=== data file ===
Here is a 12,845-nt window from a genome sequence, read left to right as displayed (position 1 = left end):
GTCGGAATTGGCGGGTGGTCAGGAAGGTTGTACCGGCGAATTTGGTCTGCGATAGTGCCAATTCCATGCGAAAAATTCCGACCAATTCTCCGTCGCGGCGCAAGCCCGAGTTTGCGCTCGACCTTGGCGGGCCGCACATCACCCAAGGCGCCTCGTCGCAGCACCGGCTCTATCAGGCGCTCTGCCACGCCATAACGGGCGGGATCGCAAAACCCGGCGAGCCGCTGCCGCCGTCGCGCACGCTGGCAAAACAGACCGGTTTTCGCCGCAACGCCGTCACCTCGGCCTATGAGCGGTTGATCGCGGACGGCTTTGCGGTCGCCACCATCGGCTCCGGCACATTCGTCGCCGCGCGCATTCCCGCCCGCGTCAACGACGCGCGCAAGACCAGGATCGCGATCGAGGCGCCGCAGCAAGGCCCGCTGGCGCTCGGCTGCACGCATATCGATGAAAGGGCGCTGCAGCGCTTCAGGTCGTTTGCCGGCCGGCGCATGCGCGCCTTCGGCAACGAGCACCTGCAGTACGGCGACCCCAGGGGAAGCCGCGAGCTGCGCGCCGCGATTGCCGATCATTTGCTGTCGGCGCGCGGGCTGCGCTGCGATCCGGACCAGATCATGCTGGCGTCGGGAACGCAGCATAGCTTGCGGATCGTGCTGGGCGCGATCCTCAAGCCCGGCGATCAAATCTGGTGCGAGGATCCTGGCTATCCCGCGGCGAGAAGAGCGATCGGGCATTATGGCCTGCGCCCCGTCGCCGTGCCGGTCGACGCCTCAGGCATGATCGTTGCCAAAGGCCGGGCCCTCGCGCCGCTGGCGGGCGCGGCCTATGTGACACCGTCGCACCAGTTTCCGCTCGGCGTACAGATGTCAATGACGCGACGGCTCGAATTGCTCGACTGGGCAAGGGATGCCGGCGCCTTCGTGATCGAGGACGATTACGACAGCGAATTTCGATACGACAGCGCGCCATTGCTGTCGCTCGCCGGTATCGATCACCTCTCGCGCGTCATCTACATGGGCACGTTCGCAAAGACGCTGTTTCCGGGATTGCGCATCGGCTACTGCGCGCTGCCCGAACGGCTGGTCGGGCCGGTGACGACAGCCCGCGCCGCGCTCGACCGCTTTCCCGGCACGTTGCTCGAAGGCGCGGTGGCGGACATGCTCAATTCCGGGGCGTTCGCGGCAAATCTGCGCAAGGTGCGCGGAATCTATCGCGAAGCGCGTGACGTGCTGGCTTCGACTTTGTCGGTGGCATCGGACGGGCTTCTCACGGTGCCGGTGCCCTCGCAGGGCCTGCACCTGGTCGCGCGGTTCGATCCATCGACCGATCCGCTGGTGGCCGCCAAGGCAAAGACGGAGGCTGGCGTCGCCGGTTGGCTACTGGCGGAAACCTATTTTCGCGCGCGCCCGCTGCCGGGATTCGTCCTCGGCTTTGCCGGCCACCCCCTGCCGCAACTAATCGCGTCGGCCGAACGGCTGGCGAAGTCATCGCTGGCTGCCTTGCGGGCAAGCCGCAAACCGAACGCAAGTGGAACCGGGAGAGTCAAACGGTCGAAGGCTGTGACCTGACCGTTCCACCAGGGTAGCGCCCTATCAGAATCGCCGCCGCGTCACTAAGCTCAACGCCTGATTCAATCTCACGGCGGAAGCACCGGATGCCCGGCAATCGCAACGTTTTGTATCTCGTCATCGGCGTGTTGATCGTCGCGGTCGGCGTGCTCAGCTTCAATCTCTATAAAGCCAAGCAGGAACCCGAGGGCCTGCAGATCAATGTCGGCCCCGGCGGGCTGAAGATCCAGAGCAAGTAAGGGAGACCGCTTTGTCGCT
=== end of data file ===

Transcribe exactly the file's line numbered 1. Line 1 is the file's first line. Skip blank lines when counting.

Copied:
Here is a 12,845-nt window from a genome sequence, read left to right as displayed (position 1 = left end):